Relaxation of LPFM interference standards

May 1, 2009


Two bills (H.R. 1147 and S. 592) have been introduced in Congress that could lead to a wave of new LPFM stations — possibly thousands of them. The bills would statutorily eliminate LPFM's third-adjacent channel protections to full-power FM stations. The House version has garnered the support of 22 Representatives, including members from both sides of the aisle.

The new legislative initiatives are part of a back-and-forth struggle over third-adjacent channel protections, which has been going on since the LPFM service was initiated in 2000. The bills have new momentum as a result of Washington's interest in localism in the radio service. This interest, in turn, has been fueled by the consolidation of the radio industry and the resulting diminution in local ownership of stations. The economic downturn has contributed to the problem by causing the elimination of news and informational programs on radio.

As originally conceived, LPFM stations were not expected to protect third-adjacent channel full-power FM stations from interference. Such protections were thought to be unnecessary due to the relatively small geographic areas where interference might occur (i.e., immediately adjacent to the LPFM's transmitter site). But radio industry concerns about the interference that could be caused by a large number of new LPFM stations triggered Congress to step in and overrule the Commission by amending the Communications Act to maintain third-adjacent protections. Acknowledging some doubt as to the extent that such interference would pose a threat, Congress directed that the FCC study the issue further.

That in turn led to the 2003 Mitre Report, prepared for the Commission by the Mitre Corporation at a cost of more than $2 million. Mitre concluded that third-adjacent channel interference would not be a significant problem. The broadcast industry disputed these findings.

In 2004 the FCC, based in part on Mitre, asked Congress to delete the third-adjacent provision that had been added in 2000, but no action was taken on that request. Then, in late 2007 the FCC adopted interim processing rules that would permit LPFM stations to seek waivers of the second-adjacent channel protection requirements. At the same time the FCC proposed to do away with the second-adjacent channel protections now included in the LPFM rules. These actions caused the FCC and Congress to focus anew on the third-adjacent channel interference issue.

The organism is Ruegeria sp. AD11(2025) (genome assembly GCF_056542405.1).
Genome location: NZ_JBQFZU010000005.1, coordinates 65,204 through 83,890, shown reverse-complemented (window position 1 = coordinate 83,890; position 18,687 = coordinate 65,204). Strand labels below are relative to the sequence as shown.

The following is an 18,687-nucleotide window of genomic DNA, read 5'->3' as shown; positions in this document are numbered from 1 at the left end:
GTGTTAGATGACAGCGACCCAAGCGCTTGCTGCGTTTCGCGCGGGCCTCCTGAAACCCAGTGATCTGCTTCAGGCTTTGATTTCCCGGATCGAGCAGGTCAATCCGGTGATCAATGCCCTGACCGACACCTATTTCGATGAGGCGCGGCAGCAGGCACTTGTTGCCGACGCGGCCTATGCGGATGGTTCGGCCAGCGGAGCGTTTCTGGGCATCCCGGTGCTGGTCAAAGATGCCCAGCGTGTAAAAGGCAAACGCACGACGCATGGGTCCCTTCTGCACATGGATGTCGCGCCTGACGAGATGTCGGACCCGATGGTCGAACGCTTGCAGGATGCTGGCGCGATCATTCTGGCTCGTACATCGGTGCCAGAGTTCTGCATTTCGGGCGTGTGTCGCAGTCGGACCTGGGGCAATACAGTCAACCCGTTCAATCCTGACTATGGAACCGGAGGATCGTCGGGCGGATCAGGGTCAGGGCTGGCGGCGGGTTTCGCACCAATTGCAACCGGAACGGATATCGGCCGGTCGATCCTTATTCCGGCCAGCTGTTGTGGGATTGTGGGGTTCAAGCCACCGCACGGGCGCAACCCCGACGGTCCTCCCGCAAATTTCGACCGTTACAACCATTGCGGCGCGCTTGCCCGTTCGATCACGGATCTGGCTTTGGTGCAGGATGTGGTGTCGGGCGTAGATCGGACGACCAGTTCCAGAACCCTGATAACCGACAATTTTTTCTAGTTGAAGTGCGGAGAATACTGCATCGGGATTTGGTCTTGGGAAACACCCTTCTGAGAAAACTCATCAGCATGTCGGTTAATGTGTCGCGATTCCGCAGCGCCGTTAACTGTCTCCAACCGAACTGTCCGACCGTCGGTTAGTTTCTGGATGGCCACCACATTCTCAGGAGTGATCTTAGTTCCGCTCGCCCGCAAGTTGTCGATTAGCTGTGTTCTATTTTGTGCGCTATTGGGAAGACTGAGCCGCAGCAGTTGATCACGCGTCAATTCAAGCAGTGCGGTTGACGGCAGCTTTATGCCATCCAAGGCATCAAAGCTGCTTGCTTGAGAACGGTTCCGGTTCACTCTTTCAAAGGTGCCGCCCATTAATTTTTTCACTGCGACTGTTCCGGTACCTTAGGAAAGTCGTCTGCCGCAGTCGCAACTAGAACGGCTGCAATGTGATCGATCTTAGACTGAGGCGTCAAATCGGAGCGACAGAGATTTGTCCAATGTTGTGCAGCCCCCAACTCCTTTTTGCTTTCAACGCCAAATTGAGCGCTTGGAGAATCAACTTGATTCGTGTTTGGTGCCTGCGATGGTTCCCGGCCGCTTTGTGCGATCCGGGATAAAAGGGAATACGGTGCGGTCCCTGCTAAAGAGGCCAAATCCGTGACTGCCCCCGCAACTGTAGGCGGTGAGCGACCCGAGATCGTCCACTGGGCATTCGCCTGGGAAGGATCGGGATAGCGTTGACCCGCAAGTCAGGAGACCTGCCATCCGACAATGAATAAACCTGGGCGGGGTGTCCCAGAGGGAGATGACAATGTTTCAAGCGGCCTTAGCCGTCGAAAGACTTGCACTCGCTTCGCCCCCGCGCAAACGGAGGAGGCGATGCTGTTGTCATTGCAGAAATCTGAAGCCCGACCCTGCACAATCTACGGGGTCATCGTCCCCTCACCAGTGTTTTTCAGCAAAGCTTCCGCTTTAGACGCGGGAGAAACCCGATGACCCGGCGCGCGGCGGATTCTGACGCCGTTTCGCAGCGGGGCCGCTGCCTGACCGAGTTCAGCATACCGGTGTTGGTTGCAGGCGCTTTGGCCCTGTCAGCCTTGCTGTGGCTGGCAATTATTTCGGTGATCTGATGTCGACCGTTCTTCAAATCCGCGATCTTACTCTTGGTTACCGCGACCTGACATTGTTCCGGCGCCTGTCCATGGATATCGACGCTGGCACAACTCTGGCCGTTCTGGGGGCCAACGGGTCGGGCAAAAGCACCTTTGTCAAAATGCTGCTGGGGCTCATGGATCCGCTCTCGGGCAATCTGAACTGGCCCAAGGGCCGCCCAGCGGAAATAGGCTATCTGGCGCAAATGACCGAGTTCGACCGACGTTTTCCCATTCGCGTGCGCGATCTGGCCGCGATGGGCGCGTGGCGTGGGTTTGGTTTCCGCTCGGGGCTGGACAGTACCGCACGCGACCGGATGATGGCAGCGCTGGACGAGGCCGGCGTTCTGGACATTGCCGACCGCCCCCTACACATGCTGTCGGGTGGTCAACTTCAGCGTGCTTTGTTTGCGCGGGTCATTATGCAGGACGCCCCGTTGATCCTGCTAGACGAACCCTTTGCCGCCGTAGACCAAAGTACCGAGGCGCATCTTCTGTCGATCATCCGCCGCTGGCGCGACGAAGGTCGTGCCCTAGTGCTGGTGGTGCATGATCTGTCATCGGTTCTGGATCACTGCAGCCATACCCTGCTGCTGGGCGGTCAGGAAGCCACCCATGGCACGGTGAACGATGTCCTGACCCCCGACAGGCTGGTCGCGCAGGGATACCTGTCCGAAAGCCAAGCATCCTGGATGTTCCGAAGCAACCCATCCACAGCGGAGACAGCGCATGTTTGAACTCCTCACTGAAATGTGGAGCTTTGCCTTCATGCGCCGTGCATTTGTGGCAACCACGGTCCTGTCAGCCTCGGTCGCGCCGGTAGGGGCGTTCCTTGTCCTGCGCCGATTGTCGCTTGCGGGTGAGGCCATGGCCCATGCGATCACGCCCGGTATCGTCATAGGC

As noted above, the bills are viewed as bolstering the Commission's efforts to promote localism in broadcasting generally and have language in them to that effect. The bills also suggest that increasing the number of LPFM stations will increase minority and female ownership in broadcasting and will enhance communications during local or national emergencies. Nevertheless, the new bills, while generally de-regulatory, provide that third-adjacent protections must be maintained for full-service noncommercial FM stations that provide radio reading services (RRS) on their SCAs.

If the bills pass and third-adjacent protections are eliminated, and if the FCC then pursues its 2007 initiatives and adopts final rules eliminating the second-adjacent channel protections as well, full-power FM stations will be protected only from co-channel and first-adjacent channel LPFM interference. Because the FCC is planning to open a window for new LPFM stations later this year, adoption of all the pending proposals by Congress and the FCC would make spectrum available for thousands of new LPFM stations.


Dateline

June 1 is the deadline for submission of biennial ownership reports by radio stations in Arizona, DC, Idaho, Maryland, New Mexico, Nevada, Utah, Virginia, West Virginia and Wyoming.

June 1 is the deadline for radio stations in Arizona, Idaho, New Mexico, Nevada, Utah and Wyoming with more than 10 full-time employees to electronically file their Broadcast EEO Mid-Term Reports (Form 397) with the FCC.

June 1 is the deadline for radio stations licensed in the following states to place their annual EEO Reports in their public files: Arizona, DC, Idaho, Maryland, Michigan, New Mexico, Nevada, Ohio, Utah, Virginia, West Virginia and Wyoming.


Martin is a member of Fletcher, Heald & Hildreth, PLC, Arlington, Virginia. E-mail: martin@fhhlaw.com



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